“Workers in this sector are exposed to a range of safety and health issues and often face a greater risk of HIV infection,” explains Chuong Por, the ILO’s National HIV and Gender Focal Point for Cambodia. She also highlights numerous incidents where women are coerced into undergoing abortions so that they can continue to work, especially when sex work is involved.

Things are, however, slowly improving. Earlier this month, Cambodia launched a new ministerial regulation on “working conditions, occupational safety and health rules of entertainment service enterprises, establishment and companies.”

Cambodia’s efforts are ground-breaking, reaching into a sector where most governments fail to provide adequate protection."
Yoshiteru Uramoto, ILO Regional Director for Asia-Pacific
This new regulation, adopted by the Ministry of Labour and Vocational Training, addresses some of the many challenges that entertainment workers face, including poor occupational safety and health conditions, lack of information on preventing occupational accidents and illnesses, high levels of violence and sexual harassment, excessive working hours, low pay and forced alcohol consumption. In addition, the regulation also calls for the elimination of forced labour and addresses common rights violations in the sector, such as imposition of penalties, wage reductions and forced abortions.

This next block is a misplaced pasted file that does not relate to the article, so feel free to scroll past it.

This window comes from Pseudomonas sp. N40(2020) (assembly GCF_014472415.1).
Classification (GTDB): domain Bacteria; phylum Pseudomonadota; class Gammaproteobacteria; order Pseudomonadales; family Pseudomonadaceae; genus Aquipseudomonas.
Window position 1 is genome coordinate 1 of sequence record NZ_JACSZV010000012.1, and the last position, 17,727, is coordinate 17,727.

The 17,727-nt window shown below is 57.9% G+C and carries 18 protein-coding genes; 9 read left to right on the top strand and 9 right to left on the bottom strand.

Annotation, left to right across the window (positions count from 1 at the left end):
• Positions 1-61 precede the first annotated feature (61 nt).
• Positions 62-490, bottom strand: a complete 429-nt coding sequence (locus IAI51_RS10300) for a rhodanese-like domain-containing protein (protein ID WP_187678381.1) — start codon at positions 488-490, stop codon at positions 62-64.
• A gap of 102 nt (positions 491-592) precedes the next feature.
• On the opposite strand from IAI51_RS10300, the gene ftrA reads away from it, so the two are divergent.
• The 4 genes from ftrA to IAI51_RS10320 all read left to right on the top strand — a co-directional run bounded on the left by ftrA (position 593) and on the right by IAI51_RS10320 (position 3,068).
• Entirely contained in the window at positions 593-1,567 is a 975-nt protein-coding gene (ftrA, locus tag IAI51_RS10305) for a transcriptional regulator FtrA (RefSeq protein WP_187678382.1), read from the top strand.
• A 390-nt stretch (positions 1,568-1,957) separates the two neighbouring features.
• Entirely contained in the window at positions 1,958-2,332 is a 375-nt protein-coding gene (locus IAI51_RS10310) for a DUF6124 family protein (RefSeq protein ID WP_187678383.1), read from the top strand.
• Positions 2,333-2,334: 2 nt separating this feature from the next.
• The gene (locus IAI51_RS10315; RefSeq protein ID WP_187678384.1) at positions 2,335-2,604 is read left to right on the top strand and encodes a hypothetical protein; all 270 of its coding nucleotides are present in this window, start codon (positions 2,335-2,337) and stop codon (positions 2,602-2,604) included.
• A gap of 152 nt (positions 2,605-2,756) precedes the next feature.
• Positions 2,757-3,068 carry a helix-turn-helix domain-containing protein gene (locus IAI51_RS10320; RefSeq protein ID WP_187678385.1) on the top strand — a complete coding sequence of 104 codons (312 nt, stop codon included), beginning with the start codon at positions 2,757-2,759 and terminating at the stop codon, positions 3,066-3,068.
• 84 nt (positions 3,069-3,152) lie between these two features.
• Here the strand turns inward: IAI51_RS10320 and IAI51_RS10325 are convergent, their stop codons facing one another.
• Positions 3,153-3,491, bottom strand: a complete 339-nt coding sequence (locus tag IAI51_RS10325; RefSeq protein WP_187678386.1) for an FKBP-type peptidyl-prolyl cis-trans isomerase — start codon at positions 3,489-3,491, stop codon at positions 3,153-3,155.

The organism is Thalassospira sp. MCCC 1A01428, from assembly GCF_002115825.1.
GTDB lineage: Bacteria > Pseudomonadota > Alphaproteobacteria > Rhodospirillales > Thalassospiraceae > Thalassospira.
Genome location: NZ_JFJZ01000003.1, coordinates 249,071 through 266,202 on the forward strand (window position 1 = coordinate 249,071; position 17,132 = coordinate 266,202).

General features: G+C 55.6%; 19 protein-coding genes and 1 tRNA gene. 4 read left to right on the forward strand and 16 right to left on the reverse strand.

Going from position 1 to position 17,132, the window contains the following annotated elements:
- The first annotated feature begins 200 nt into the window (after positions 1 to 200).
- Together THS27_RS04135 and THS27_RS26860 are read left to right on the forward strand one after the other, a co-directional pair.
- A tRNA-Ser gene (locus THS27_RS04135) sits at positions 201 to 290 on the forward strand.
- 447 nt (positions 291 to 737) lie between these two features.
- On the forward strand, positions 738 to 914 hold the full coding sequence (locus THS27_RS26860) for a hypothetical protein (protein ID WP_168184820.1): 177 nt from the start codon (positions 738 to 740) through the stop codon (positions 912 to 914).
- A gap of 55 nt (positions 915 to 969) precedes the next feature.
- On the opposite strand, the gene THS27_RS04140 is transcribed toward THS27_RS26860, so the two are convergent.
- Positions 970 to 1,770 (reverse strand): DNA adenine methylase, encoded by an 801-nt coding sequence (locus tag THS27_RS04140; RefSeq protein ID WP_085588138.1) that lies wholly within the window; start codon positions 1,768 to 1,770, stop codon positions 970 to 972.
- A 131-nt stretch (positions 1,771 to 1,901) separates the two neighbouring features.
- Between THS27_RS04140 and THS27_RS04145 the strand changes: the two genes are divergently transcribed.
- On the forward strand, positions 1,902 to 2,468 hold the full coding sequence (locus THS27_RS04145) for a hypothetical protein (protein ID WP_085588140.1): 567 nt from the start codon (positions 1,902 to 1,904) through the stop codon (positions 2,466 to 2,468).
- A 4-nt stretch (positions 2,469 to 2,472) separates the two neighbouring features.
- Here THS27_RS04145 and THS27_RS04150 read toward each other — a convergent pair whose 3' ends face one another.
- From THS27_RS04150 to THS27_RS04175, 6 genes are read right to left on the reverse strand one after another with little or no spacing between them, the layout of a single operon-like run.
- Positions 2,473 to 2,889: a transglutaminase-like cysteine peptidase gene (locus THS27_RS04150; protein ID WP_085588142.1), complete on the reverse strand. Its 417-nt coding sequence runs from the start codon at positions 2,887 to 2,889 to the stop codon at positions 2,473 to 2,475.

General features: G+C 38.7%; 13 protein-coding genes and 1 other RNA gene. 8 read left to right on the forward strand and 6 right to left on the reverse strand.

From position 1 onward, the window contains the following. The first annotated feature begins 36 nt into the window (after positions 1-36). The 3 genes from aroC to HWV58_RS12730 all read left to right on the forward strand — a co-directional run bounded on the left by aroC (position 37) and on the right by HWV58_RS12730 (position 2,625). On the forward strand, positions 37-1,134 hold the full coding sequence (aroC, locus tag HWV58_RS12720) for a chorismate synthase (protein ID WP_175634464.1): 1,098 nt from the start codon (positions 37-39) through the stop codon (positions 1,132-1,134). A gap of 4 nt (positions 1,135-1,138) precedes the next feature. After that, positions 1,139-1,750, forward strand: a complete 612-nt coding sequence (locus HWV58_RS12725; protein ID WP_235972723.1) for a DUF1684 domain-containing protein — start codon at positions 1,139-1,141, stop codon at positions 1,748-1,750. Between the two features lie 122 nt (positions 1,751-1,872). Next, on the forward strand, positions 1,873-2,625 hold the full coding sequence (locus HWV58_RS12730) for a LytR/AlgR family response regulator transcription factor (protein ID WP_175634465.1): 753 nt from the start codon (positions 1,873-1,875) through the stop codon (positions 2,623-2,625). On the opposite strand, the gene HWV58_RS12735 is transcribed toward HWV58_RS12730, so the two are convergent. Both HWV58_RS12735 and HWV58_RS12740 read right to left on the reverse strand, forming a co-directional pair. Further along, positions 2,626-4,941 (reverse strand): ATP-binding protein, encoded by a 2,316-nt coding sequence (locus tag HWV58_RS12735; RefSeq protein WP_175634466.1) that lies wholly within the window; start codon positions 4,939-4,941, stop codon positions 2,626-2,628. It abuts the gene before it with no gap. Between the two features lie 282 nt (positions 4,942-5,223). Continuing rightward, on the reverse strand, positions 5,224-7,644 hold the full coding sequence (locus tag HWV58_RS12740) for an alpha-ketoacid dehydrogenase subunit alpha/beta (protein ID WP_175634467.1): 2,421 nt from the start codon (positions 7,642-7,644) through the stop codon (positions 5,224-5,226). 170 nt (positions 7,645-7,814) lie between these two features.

“Cambodia’s efforts are ground-breaking, reaching into a sector where most governments fail to provide adequate protection,” said Yoshiteru Uramoto, ILO Regional Director for Asia-Pacific, in a statement issued after the new regulation was officially announced.

"The new ministerial regulation aims -- among other objectives -- at improving industrial relations in the entertainment industry as well as the awareness of the public. The next steps will be to strengthen the capacity building of labour inspectors to better implement the new text and further raise awareness among entertainment business owners and workers through education and training," said H.E. Dr. Ith Samheng, Cambodian Minister of Labour and Vocational Training.